student marshals

Carrying the banner: Meet the 2023 student marshals

At the university-wide Commencement ceremony on May 15, three students will represent Arts & Sciences by carrying banners for the College and the Office of Graduate Studies. These student marshals have each demonstrated exemplary efforts in their respective fields. Ahead of the big day, we asked them to reflect on their favorite memories, proudest accomplishments, and lasting lessons from their time at WashU. 

Ephraim Oyetunji, AB ‘23

Ephraim Oyetunji

Major: Biology (neuroscience track)

WashU has taught me to appreciate the memories and the time you have with the people you care about. College is a very unique time with young, driven people all around the same age who are eager to be part of a community. I appreciate the mentors and peers I’ve befriended who pushed me to become the best version of myself.

I’m most proud of my work with the Minority Association of Pre-Medical Students (MAPS). I’ve been on the executive board since my first year at WashU, and it’s been a privilege seeing how much the club has grown and what we have accomplished as a team. Last year, we won Chapter of the Year for the Midwestern region, and I won Member of the Year. This year, we won Chapter of the Year not only for the region, but nationally. Aside from attending conferences and supporting students on campus, we have also worked to contribute to the St. Louis community through the St. Louis Children’s Hospital and the St. Louis Area Diaper Bank. I will miss my time in MAPS, and I look forward to cultivating similar communities after I graduate.


Cecilia Wright, AB ‘23

Major: History 

I’m most proud of the work that resulted from my time studying Francis McIntosh, a Black sailor who was lynched in St. Louis in 1836. That work began by chance. I found McIntosh mentioned in a letter written by William Greenleaf Eliot, one of the co-founders of WashU, whose correspondence I was reading and transcribing as a research assistant for a course taught by Professors Carl F. Craver and Iver Bernstein. I searched McIntosh’s name and was dissatisfied with the information I was able to find. This dissatisfaction led to years of archival research, a senior history thesis, and ongoing work with the Reparative Justice Coalition of St. Louis and the Griot Museum of Black History to memorialize McIntosh in a lasting, public way.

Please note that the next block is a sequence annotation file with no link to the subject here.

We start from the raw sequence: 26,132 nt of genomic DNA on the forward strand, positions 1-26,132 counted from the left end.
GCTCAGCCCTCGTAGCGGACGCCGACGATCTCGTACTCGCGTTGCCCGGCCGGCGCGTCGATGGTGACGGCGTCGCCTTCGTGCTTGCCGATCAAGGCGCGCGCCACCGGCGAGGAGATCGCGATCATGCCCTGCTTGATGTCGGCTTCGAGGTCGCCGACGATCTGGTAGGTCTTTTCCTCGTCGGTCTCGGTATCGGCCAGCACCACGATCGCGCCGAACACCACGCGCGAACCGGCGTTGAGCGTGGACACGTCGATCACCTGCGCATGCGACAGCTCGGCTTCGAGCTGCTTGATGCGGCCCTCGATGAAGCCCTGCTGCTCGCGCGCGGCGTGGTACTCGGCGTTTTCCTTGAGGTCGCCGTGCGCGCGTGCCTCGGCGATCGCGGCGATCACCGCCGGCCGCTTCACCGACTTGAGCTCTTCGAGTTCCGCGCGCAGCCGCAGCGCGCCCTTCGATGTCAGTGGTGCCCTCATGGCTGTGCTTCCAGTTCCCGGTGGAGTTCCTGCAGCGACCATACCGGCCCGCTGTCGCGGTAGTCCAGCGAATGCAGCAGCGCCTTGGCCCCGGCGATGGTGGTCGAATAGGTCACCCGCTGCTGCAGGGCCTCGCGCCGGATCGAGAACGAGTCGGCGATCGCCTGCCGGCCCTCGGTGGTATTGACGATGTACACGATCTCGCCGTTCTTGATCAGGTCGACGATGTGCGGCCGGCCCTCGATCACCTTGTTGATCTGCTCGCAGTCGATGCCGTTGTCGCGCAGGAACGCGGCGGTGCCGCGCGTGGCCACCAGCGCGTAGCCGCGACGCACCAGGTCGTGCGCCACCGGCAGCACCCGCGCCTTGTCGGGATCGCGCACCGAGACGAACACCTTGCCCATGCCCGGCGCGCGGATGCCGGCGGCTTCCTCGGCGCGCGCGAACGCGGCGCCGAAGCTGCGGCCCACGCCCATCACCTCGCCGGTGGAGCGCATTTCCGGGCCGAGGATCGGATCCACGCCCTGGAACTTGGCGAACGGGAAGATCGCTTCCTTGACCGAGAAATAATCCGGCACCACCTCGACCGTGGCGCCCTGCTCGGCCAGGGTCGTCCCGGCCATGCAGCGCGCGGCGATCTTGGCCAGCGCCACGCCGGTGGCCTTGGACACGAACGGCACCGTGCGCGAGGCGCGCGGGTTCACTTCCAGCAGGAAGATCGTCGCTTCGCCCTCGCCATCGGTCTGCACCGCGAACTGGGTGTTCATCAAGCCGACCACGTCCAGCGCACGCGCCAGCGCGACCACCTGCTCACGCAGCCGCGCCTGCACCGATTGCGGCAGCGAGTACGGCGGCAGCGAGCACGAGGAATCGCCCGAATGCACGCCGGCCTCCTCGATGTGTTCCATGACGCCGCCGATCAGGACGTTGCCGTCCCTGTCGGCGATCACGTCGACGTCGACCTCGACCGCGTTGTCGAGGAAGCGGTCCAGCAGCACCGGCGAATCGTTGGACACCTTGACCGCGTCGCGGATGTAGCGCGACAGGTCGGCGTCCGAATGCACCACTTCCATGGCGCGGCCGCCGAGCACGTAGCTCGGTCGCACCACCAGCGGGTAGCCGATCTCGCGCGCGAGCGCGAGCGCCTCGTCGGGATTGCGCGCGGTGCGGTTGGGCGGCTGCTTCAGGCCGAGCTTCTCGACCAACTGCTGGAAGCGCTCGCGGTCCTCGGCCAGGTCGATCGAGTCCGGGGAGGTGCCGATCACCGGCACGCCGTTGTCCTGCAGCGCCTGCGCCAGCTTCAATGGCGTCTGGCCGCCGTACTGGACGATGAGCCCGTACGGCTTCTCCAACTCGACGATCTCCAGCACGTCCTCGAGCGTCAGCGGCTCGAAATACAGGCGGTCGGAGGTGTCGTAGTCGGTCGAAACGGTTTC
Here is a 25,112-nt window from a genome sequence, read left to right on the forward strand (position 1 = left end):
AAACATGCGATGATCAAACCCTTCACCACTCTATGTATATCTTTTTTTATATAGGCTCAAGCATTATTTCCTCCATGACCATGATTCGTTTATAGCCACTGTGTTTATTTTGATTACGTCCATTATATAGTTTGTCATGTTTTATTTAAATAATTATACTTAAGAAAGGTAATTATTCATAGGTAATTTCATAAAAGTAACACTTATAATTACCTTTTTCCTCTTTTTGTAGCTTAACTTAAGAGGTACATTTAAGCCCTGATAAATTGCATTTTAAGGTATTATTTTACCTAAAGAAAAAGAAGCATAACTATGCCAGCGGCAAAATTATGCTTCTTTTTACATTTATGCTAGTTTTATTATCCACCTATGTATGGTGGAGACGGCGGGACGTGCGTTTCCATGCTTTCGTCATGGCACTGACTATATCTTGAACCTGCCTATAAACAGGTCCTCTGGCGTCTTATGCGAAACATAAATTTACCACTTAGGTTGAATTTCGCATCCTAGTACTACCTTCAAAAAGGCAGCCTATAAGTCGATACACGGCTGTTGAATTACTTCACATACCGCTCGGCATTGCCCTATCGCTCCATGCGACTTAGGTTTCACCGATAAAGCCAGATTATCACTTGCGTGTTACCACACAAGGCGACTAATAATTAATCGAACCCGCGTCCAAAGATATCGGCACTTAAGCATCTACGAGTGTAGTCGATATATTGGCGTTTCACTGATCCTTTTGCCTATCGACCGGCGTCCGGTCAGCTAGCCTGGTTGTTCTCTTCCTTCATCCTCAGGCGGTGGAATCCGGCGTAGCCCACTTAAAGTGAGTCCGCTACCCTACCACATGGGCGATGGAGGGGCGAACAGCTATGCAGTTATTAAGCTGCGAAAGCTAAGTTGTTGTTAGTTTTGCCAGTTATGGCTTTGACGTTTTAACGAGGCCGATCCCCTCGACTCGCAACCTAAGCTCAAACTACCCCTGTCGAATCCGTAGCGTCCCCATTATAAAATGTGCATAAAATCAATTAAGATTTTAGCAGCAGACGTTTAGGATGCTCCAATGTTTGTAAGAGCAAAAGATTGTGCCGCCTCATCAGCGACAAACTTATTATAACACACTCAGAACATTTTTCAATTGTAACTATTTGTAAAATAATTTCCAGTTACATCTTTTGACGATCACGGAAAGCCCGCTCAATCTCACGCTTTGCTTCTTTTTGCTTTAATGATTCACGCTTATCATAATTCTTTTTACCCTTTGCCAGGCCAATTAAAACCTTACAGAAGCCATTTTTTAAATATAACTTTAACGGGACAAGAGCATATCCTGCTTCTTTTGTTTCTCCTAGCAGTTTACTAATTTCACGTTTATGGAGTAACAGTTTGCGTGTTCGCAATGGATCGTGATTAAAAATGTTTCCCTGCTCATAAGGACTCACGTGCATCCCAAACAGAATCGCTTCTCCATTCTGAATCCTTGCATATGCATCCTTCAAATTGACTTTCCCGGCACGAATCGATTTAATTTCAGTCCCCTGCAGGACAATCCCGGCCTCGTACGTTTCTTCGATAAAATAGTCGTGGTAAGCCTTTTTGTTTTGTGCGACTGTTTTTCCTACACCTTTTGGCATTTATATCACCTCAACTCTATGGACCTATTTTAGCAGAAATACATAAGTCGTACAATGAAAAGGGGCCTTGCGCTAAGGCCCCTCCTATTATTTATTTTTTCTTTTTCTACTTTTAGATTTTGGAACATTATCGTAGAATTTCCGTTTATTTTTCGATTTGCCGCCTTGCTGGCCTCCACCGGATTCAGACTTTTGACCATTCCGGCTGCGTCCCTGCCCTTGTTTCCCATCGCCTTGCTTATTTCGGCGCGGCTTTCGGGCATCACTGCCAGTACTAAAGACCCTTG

I think the lesson I have most appreciated learning during my time at WashU is that no work needs to be done alone, and, in fact, no work is better for having been done alone. If you are beginning a project, you can be certain that someone else has already done it — or something similar! Figure out what has already been done, in what ways the prior work is effective, and in what ways it is not. Once you begin your own work, know that there are people — both inside and outside of WashU —who will be interested in what you are doing and whose help and insights will be invaluable. Spend time identifying those people and keep reaching out!


Jinping Yang, PhD ‘23

Jinping Yang

Concentration: Chemistry 

Although the global pandemic has brought about a lot of challenges, I cherish one particular memory from 2020. It was when we stepped back on campus after being locked down for months. I saw my labmates coming toward me, and my heart just filled with joy. Despite the social distance and strict mask policy in place at the time, we caught up in the hallway and it was like we were all just happy to be alive and together. We worked together to put up signs, draw markers for social distancing, and prepare hygiene sites, and the vibe was just so uplifting. It was a true display of teamwork and resilience, and it felt amazing to be a part of it. That moment was small but precious, and it was a reminder that no matter what challenges we face, we can overcome them together.

Working in a research lab can be an uphill battle with experiments often resulting in failure and leaving one feeling uncertain and frustrated. Fortunately, in our lab, we celebrate every little success and lift each other up during moments of doubt. The genuine compliments and heartfelt words of encouragement I’ve received from my mentor, labmates, and peers have become an anchor in my life, providing the support and motivation I need to overcome challenges and push through obstacles. I am truly grateful for this community and the kindness it has shown me, and I am committed to passing on that same warmth and encouragement to those around me.